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Arterial disease can be broadly classified into two categories: occlusive and aneurysmal. The major sequelae of arterial obstruction are tissue ischemia and necrosis, while those of aneurysmal disease are rupture and hemorrhage in the aortic position and thrombosis and embolization in the peripheral arteries.

Although atherosclerosis is the dominant cause of arterial occlusive disease, other etiologies such as congenital and anatomical anomalies, arterial dissection, and remote thromboembolism can also result in arterial obstruction. Symptoms of occlusive vascular disease primarily are end-organ dysfunction and, in the muscle beds, pain with exercise and tissue necrosis.


Atherosclerosis can be seen in any artery, with plaques most commonly developing in areas of low shear stress, such as at arterial branch points. Lesions are usually symmetrically distributed, although the rate of progression may vary. Early lesions are confined to the intima. In advanced lesions, both intima and media are involved, but the adventitia is spared. Preservation of the adventitia is essential for the vessel’s structural integrity and is the basis for all cardiovascular interventions.

The hemodynamic circuit consists of the diseased major artery, a parallel system of collateral vessels, and the peripheral runoff bed. Collateral vessels are smaller, more circuitous, and always have a higher resistance than the original unobstructed artery. The stimuli for collateral development include abnormal pressure gradients across the collateral system and increased flow velocity through intramuscular channels that connect to reentry vessels. Adequate collateral vessels take time to develop but often maintain tissue viability in patients with chronic major arterial occlusions.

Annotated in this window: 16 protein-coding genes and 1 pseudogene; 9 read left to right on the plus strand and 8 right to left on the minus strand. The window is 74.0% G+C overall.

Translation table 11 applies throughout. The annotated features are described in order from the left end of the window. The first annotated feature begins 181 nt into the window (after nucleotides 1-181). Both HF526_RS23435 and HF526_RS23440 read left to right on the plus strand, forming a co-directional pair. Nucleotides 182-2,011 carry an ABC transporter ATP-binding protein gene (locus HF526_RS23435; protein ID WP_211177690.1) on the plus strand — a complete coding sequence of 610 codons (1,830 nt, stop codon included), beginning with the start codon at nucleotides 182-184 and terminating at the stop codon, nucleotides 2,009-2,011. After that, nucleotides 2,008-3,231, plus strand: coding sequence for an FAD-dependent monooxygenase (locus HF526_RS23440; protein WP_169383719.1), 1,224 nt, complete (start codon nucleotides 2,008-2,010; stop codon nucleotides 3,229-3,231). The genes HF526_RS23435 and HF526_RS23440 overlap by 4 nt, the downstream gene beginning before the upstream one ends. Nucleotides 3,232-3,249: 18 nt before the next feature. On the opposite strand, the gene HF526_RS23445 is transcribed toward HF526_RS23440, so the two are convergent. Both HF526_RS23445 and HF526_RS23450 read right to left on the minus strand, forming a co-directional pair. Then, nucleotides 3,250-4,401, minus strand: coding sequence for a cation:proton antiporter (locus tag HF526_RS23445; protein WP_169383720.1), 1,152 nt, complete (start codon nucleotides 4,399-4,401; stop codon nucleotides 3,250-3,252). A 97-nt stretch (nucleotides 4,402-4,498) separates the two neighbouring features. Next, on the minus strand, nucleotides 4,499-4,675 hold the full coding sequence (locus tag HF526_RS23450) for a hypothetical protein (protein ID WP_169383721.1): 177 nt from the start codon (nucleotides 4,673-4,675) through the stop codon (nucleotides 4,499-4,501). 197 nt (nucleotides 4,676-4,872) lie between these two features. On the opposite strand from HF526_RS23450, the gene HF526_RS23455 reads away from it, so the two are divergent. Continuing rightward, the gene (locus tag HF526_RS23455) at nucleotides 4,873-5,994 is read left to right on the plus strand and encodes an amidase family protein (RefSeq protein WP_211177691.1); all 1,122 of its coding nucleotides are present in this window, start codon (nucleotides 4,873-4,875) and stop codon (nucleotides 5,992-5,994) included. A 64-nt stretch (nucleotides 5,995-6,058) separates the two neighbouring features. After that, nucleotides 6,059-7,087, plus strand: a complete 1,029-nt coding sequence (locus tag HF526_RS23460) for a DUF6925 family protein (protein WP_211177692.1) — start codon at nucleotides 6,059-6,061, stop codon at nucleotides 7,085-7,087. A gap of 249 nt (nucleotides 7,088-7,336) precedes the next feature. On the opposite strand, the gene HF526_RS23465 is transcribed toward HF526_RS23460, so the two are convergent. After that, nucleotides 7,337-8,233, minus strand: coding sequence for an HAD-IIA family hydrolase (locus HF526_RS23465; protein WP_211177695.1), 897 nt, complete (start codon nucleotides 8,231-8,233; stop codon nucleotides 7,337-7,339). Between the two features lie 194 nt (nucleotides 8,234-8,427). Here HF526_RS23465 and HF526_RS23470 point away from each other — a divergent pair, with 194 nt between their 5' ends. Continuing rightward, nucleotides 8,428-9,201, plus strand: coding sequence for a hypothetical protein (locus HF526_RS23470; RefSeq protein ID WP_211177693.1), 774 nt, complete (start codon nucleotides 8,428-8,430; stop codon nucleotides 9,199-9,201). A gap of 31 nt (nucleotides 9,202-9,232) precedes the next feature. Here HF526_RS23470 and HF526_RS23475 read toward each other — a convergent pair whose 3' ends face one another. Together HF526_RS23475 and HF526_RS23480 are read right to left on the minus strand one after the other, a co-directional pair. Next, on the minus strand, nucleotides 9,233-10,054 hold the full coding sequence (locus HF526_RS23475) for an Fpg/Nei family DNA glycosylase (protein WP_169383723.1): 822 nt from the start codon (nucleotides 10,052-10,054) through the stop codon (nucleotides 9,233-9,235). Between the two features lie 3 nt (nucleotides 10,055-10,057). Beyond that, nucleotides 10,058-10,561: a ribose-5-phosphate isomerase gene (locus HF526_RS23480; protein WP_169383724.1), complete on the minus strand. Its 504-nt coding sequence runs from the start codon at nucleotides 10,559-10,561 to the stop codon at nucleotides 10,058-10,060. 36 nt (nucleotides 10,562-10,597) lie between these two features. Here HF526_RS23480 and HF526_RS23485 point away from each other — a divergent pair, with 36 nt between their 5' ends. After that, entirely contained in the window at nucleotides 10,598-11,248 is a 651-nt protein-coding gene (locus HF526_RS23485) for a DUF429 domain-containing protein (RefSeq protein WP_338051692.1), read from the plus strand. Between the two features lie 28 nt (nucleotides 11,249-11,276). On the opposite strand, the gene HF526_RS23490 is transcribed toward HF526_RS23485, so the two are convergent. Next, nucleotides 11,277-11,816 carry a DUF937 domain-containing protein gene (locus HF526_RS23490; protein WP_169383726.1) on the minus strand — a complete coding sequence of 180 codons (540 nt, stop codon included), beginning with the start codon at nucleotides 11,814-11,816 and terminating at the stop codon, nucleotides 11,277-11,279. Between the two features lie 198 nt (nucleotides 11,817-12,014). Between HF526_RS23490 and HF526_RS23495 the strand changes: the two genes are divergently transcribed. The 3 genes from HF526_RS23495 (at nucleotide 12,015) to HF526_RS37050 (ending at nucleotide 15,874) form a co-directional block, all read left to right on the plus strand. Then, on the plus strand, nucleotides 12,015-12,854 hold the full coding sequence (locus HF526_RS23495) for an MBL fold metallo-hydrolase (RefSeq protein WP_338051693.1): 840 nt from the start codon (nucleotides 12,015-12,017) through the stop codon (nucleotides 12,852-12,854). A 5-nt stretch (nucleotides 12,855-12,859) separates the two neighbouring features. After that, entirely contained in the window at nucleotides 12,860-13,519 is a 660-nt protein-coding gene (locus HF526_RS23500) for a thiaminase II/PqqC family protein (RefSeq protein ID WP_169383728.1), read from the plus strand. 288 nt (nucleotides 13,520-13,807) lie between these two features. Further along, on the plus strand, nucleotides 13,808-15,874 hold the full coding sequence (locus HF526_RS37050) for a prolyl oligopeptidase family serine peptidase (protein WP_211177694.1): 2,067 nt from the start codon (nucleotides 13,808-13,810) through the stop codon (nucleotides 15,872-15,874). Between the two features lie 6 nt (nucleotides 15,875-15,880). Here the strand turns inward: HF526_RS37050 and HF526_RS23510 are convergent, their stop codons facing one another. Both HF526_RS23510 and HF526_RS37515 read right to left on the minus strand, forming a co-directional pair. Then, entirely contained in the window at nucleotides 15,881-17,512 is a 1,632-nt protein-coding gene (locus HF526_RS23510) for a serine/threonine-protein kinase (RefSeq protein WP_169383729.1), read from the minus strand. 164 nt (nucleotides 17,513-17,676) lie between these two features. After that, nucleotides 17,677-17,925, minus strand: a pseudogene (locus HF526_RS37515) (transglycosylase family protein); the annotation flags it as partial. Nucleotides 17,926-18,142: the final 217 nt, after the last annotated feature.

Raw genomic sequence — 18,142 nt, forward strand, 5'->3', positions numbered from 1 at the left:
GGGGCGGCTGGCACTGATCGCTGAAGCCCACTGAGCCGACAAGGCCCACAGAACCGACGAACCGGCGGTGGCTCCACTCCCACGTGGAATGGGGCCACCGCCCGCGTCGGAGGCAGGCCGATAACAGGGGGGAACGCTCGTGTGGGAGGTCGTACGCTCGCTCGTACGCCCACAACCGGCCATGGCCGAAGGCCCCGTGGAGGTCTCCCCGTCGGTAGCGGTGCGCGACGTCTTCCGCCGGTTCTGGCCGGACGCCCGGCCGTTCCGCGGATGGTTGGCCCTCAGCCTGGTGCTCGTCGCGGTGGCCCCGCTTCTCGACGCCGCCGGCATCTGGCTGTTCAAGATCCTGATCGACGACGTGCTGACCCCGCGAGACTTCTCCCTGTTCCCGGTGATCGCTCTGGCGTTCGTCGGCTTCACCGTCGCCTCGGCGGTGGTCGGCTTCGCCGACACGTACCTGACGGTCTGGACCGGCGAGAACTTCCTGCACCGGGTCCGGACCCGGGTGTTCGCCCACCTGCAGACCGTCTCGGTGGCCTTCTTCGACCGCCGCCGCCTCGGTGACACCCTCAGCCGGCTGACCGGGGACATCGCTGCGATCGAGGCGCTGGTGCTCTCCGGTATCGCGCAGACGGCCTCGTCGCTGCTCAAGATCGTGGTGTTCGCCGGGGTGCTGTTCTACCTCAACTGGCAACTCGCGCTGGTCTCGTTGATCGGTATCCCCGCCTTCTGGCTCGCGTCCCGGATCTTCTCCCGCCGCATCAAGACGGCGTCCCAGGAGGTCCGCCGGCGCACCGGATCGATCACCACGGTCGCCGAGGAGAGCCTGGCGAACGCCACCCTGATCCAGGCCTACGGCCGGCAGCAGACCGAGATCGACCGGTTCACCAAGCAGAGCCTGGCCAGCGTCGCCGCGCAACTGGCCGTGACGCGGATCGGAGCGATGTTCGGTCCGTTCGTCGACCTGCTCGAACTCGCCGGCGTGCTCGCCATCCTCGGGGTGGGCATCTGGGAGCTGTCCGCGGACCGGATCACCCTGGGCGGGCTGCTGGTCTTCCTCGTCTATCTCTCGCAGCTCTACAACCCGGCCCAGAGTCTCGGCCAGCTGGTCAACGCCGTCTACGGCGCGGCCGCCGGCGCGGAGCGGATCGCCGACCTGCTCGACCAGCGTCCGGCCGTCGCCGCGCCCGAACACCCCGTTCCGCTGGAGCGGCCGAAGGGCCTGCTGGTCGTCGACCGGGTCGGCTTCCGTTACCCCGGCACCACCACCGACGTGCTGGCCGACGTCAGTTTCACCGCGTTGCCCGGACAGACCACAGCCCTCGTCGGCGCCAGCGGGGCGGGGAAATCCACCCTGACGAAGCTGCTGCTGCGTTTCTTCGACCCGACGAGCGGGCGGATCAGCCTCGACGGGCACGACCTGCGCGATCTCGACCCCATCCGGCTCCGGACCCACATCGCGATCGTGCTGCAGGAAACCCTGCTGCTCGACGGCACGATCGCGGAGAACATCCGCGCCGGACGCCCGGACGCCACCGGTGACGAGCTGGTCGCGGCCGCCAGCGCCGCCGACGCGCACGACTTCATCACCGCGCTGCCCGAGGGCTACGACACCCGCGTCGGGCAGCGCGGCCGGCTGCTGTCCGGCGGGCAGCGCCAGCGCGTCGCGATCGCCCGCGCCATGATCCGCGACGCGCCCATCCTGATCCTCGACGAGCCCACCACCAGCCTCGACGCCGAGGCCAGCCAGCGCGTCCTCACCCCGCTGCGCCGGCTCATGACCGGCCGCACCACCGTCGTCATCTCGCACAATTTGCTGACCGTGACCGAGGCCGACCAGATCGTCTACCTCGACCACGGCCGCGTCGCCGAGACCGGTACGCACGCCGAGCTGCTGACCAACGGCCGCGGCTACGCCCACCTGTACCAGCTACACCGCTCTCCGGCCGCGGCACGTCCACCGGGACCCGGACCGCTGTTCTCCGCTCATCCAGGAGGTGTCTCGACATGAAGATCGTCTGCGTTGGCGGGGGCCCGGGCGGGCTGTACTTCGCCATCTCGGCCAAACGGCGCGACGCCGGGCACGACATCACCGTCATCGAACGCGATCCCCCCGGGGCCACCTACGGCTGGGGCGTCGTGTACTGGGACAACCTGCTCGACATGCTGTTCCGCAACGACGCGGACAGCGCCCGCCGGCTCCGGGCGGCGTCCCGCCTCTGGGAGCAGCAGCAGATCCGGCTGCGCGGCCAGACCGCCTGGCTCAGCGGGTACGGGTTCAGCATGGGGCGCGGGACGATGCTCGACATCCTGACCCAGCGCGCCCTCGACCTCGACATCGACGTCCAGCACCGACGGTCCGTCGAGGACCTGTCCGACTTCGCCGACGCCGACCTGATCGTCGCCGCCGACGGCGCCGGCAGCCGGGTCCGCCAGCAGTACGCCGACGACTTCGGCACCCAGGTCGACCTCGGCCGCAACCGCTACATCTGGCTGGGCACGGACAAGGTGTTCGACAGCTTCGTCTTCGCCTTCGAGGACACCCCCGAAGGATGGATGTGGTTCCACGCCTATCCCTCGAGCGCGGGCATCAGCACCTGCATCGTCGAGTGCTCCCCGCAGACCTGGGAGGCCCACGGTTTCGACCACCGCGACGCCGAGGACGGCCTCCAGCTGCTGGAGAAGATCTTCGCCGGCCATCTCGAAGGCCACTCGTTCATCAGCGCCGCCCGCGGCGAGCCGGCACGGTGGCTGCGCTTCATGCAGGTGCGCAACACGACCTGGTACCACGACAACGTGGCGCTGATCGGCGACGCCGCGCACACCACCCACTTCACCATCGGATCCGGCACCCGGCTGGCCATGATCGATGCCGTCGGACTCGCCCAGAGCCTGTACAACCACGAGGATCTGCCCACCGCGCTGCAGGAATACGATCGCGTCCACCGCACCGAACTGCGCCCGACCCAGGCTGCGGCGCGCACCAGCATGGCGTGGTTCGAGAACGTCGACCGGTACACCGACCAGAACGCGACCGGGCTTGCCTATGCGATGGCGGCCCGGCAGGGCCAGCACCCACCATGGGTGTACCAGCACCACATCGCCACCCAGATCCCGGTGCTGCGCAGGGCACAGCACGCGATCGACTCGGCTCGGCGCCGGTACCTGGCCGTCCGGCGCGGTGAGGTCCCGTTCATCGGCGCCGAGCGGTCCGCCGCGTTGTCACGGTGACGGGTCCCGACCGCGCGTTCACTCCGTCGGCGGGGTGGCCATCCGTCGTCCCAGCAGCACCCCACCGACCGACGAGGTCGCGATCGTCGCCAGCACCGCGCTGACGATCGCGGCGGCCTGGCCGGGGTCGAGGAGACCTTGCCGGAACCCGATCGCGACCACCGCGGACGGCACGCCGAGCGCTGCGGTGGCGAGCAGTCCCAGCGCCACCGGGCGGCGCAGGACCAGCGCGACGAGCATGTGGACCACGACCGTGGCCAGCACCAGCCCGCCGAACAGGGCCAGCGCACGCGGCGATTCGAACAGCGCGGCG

Generally, arterial insufficiency occurs in medium-sized and large arteries with a 50% reduction in arterial diameter. This correlates with a 75% narrowing of cross-sectional area and enough resistance to decrease downstream flow and pressure. Compensatory dilation of the vessel wall may preserve lumen diameter as the atherosclerotic lesion develops, but with continued growth, lesions overcome this adaptation and result in flow limiting stenoses.

Atherosclerosis develops over decades. Significant luminal narrowing with reduced flow may produce ischemia with increased demand (exercise), or the presenting event may be sudden thrombosis. If there is adequate collateral flow, single stenoses or even occlusions are reasonably well tolerated. Severe ischemia is usually associated with multiple levels of disease.

Libby P: Atherosclerosis: the new view. Sci American 2002;286:46.  [PubMed: 11951331]
Davì G, Patrono C: Platelet activation and atherothrombosis. N Engl J Med 2008;358:1638.  [PubMed: 19476184]

Essentials of Diagnosis


  • Decreased pulses.
  • Low ankle-brachial index.
  • Intermittent claudication.
  • Cramping calf pain with walking.

Critical Limb Ischemia:

  • Rest pain of the foot relieved by dependency.
  • Ulceration of the foot or ankle.
  • Pallor of foot on elevation, rubor on dependency.
  • Gangrene and atrophy.

General Considerations

Peripheral arterial insufficiency is predominantly a disease of ...

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